nest and cave house by idis turato nest and cave house by idis turato
nov 13, 2012

nest and cave house by idis turato

‘nest and cave house’ by idis turato




located in the hinterland of the opatija riviera in croatia, the ‘nest and cave house’ remains typologically and morphologically true to the surrounding space as a whole, as it develops a ‘hidden’ side through the dialectics of domination over and subordination to the landscape. not being structured solely by the slope onto which it is built (as it is the case with most villas in opatija), the conception designed by croatian architect idis turato actively constructs the landscape and intertwines it by laying down the ground floor on an upper object which hovers above as a displaced level.


the dislocated upper section and its hypertrophic console express is altered with shadow and hidden openness, the quintessential tension of a mediterranean house: the battle of the light and darkness. the home  becomes a reinterpretation of its heritage by achieving a full form via projecting the object and opening the void in the facade, leaving behind an obscure volume to the living area. through its fenestration facing away from the road and surrounding structures, the landscape penetrates and dictates the depth or flatness of the interior, with a visually dominant white aluminum covered steel grid to invite the kvarner bay inside. with strict geometric and sculptural attributes provide a necessary foundation for a future narrative

view from the street above the houseimage © sandro lendler




aerial viewimage © zelimir gržančić

view from the swimming pool

under the consoleimage © ivan dorotić

panoramic view in front of the houseimage © sandro lendler

console detailimage © ivan dorotić

night swimmingimage © sandro lendler

living room interiorimage © sandro lendler

entrance space interiorimage © sandro lendler

entrance diagramimage © turato architecture


usage of the spaceimage © turato architecture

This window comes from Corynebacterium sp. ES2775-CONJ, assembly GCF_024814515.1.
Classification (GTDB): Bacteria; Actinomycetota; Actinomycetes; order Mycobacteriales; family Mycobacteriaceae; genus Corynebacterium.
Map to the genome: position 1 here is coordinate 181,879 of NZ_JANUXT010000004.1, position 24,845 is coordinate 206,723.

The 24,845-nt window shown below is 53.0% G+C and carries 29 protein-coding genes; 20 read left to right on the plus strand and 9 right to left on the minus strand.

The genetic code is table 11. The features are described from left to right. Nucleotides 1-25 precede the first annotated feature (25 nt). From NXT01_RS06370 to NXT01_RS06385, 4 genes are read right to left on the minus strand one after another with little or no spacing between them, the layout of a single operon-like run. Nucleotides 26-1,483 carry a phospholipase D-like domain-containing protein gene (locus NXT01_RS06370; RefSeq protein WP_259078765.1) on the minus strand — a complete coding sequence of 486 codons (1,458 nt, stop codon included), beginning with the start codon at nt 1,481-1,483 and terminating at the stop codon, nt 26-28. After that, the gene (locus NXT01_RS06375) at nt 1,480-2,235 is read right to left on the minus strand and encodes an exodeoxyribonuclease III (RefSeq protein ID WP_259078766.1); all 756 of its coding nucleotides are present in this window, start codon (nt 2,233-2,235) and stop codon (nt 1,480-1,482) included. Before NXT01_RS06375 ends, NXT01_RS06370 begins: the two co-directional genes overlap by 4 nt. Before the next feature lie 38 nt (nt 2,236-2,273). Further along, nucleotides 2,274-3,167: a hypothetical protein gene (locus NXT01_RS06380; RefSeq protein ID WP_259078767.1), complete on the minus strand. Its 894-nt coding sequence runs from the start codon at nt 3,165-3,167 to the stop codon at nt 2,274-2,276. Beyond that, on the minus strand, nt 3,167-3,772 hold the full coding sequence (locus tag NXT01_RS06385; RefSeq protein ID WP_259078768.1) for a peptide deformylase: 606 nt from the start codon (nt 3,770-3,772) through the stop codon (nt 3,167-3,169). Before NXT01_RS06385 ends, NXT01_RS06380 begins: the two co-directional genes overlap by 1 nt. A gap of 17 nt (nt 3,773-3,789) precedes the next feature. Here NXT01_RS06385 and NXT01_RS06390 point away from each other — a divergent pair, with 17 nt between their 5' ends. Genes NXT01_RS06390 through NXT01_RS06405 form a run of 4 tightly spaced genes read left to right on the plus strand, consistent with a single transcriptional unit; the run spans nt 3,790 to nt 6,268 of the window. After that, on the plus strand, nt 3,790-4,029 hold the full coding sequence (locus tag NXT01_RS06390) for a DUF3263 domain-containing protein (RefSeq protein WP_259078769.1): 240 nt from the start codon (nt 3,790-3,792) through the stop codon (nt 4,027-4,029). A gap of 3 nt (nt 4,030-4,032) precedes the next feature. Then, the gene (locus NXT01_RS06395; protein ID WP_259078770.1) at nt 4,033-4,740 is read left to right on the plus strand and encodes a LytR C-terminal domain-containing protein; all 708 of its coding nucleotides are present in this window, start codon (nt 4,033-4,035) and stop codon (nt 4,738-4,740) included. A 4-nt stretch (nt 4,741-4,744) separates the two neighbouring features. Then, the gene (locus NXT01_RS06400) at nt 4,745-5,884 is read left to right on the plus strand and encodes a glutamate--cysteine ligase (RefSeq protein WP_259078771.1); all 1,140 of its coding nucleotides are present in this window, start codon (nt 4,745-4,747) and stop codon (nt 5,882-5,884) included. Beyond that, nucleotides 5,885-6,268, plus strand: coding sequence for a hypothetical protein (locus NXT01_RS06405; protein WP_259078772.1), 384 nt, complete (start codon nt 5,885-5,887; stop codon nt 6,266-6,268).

project information:


project: nest and cave house author: idis turato, turato architecture, collaborators: ana staničić, ida križaj, ivan arbanas (statics) photographers: sandro lendler, ivan dorotić, zelimir gržančić video: sandro lendler (video), ana stulina (editing), damir martinović mrle (music) site area: 1,771 sqm total layout surface area: 393.5 sqm project year: 2010


designboom has received this project from our ‘DIY submissions‘ feature, where we welcome our readers to submit their own work for publication. see more project submissions from our readers here.

  • awful, another client who lets himself be fooled by the cantilever cheap-trick… as Andre 3000* says, “what is cool in being cool?” and how come architect and clilent do not realise how psychologically unpleasant the feeling is, to have a block looming above your head, no matter how structurally proven? and again, wouldn’t you prefer a vegetated wood pergola with a real mediterranean feel, crating a play of light and shadow, rather then the permanent shaded oppressive ceiling?
    such a pity, it seems a good client…

    *singer of band “Outkast”

    Bruno de Paris says:
  • well, they could hide the smurf balloon just fot the photo you know

    fepo12 says:
  • Quite imaginative, and it doesn’t spoil the view from the house across the street or from the road. Window design and placement seem eccentric; and more windows in the top story, please.

    Mort D'Urban says:
  • I guess the whole point is to impress and wow the observer. What is impressive is the effort expended and the great construction cost of demonstrating that half of ones home is hanging in the air like an unfinished bridge for no particular reason.

    mArkW says:
  • Once you recognize the disconcerting mass further comment becomes pointless. There is complicity on the part of the client.

    Kenneth Smythe says:
  • Tough crowd! I love this design. Who needs a “reason” for having half your house
    cantilevered at the perfect angle to optimize the view? I agree Mort D’, though. If I were the owners, I might
    be tempted to immediately cut more windows into both levels.

    Mac McDougal says:
  • I totally agree with Bruno de Paris

    Leeya says:
  • I think it’s really beautiful and is perfectly adapted to the Mediterranean landscape

    pablo says:

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